I can’t believe it’s been ten years since the last celebration of Milton Keynes’ life; this time, celebrating fifty years of our city. There are a number of planned activities for the upcoming year; a calender of events is at http://www.mk50.co.uk/whats-on if you’re interested.
When we moved down from Scotland to Milton Keynes in the early 2000s, we didn’t have any specific constraints of where to live or family ties that kept us in a particular area. I still had International Object Solutions Ltd, and since my work mainly involved travel to Europe there wasn’t any difficulties, as long as there was good airport connectivity and good rail connectivity to London, we could have moved anywhere.
We looked at a number of places in commutable distance to London, but sufficiently far away that we’d still be able to enjoy the countryside, the night sky, and have a decent sized house for a decent amount of money. As a result, we looked at a wide arc from Reading, High Wycombe, Stanstead and even out to the East towards Bluewater. (For various reasons, going round the South was unlikely due to house prices and connectivity – given the ongoing Southern Rail disputes, probably just as well.)
A lot of them had individual advantages but when we got to Milton Keynes we found that it had all of them in one place. As a growing town, there were a lot of new builds (and therefore the house prices weren’t artificially inflated due to lack of demand) and it had good connectivity into London Euston. Virgin Trains have generally been an excellent train company (in fact, I’m writing this on one right now) and the commute has sped up from 45 minutes to 30 minutes with the introduction of Pendelinos and the upgrades to the West Coast mainline. Alas, we may lose that when HS2 finally rolls off next year but I’m hopeful that some Virgin Trains will still pass through Milton Keynes, though that’s looking pretty unlikely.
So why don’t people like Milton Keynes? Well, mostly it’s those who don’t live here; the roundabout/grid system confuses them. It does take a (brief) bit of getting used to – the main road are lined up in vertical (V) and horizontal (H) roads, with roundabouts at the intersections. Most of these roads look the same, and if you are confused because of referential navigation then it can be pretty daunting. But once you realise that all the roads are numbered (as well as named) at each intersection, it’s pretty easy to figure out where you are and use that to find out where you need to go. For example, we’re off H6 and V3 which gives people enough information to get to within walking distance of our house, although it’s pretty easy to then direct them from there to our place. In addition, most grid roads are national speed limit; either 60mph for single carriageway or 70mph for dual carriageway. My trip home from the station at night averages around 55mph. The downside of course is the wear on brakes and tyres; Milton Keynes has a higher wear rate than the rest of the country …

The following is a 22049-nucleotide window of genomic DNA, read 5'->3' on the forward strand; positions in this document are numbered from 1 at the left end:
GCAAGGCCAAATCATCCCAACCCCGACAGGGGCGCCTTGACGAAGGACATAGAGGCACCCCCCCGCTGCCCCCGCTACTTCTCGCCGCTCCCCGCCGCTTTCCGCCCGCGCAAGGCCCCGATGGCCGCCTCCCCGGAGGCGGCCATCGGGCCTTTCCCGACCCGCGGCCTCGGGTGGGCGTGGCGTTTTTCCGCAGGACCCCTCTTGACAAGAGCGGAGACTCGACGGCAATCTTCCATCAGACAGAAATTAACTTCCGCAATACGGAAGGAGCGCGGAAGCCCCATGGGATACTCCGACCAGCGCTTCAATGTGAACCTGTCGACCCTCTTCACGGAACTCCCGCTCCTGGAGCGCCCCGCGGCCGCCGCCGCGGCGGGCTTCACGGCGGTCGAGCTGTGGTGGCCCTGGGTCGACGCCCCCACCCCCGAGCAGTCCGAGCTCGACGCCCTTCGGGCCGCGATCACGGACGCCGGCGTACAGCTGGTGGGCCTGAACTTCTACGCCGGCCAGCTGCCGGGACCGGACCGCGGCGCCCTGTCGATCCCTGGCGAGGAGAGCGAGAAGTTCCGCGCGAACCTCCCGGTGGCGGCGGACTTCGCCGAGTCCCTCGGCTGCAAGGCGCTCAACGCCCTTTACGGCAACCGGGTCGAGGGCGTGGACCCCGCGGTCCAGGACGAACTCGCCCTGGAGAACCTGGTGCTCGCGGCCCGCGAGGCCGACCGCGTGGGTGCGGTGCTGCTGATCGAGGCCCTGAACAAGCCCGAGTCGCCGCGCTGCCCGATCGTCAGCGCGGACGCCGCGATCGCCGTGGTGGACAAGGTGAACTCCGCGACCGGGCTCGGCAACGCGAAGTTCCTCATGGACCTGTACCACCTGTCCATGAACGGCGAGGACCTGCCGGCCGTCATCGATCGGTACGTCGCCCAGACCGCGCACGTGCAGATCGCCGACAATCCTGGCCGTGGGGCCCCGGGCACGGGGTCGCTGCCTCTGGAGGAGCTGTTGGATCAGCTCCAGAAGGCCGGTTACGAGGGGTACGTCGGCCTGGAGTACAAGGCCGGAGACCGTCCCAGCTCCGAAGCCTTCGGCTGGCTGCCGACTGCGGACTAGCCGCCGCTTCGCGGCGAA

Inside each grid cell we have local roads that are 30mph. So they’re safe for kids to play next to and cycle on; but Milton Keynes also has one of the largest networks of cycle paths and walkways (known locally as “redways” due to the red coloured tarmac laid down for them). So if I want to, I can cycle to and from the station and not cross anything other than a local road; and with the introduction of Santander Cycles in MK (aka Boris Bikes) I can even rent one and return it to the local stop by Morrissons for £1.
We’ve also got many woods and lakes around the area; our local wood Howe Park makes for a beautiful walk in the Summer (though it looks pretty fetching in Winter too) and both Furzeton lake and Caldecote lake are great for an extended walk with the dogs. In most cases, these are walkable from our house, though Caldecote is a little further away and probably merits driving. And both lakes have a pub at the start/finish line which is a great way to unwind afterwards.
So has Milton Keynes met expectations? Definitely, and then some. Both of our kids were born in Milton Keynes and have grown up and gone to school in the local area, the commute into London is faster than someone living in Zone 4, and the quality of life is such that actually we rarely feel the need to leave the Milton Keynes area. It truly has become our home, and we couldn’t imagine living anywhere else in the UK.
That said, with the way that the UK is going, it is quite possible we’ll end up emmigrating to a more enlightened country at some point in the future. With the old generation squandering our children’s future, we can’t help feel that they’ll be better off somewhere else in the world. We’re not sure where that’s likely to be – obviously not America at the moment – or when the move will happen, but that’s about the only reason why we’d consider moving away from here.